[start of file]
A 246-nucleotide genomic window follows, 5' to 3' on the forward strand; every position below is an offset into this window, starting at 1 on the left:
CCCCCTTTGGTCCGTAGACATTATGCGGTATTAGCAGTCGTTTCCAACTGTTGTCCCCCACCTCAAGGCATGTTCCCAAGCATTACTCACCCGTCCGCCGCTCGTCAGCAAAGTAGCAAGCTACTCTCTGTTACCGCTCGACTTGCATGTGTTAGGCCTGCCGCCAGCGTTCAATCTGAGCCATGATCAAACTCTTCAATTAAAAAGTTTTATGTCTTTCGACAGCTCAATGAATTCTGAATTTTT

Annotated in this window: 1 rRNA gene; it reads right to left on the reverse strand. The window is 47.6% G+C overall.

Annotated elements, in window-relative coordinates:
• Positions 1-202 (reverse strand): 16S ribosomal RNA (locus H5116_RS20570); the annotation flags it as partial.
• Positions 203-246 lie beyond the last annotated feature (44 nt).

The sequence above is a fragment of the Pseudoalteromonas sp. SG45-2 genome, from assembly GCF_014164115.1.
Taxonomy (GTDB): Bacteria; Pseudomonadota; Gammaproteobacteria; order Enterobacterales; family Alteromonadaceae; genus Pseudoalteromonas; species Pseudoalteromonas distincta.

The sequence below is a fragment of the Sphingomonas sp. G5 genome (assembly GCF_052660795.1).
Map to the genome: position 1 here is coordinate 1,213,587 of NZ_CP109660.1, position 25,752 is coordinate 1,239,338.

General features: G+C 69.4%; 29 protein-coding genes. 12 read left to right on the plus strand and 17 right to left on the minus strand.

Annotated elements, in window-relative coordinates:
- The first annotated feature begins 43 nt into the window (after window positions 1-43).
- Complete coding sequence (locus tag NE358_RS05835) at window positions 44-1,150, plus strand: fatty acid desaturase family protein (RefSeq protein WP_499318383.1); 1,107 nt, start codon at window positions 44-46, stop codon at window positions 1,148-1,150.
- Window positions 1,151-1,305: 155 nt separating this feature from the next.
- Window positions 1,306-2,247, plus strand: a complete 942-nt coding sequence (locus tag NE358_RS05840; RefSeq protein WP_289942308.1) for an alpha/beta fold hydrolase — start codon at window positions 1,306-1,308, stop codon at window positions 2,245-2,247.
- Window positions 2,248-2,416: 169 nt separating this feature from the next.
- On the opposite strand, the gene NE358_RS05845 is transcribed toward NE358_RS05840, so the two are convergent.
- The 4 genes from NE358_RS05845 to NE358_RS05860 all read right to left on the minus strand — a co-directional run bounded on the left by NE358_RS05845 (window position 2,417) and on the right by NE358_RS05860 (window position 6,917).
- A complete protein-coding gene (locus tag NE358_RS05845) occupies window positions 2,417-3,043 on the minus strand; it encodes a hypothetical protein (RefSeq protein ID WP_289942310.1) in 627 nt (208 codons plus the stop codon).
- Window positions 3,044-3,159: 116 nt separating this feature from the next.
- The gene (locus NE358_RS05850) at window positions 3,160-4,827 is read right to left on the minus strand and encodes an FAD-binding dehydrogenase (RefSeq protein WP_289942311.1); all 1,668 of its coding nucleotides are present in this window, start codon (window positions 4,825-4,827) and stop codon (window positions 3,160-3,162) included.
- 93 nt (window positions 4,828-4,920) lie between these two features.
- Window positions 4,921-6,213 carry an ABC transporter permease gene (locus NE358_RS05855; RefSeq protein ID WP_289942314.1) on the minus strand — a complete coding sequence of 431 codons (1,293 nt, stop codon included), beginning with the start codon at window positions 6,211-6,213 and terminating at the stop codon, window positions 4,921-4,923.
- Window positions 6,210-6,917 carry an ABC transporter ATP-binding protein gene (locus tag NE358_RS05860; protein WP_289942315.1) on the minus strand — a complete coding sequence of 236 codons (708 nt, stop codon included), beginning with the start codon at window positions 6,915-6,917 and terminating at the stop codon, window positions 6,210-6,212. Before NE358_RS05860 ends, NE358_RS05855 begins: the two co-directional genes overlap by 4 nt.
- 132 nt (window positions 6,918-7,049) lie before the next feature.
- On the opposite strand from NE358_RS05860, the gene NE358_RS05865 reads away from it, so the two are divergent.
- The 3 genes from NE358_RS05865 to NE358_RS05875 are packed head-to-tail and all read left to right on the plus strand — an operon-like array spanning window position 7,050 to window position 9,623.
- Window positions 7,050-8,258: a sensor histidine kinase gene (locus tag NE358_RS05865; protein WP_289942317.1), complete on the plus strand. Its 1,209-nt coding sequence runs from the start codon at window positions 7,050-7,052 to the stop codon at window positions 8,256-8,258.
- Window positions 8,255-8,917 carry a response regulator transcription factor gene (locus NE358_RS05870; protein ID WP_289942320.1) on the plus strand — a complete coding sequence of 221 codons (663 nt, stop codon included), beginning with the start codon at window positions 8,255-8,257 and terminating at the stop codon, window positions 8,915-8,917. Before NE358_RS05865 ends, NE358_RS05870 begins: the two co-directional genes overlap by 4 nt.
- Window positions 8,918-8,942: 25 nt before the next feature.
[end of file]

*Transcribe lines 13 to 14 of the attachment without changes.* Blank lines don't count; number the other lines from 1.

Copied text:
- The first annotated feature begins 43 nt into the window (after window positions 1-43).
- Complete coding sequence (locus tag NE358_RS05835) at window positions 44-1,150, plus strand: fatty acid desaturase family protein (RefSeq protein WP_499318383.1); 1,107 nt, start codon at window positions 44-46, stop codon at window positions 1,148-1,150.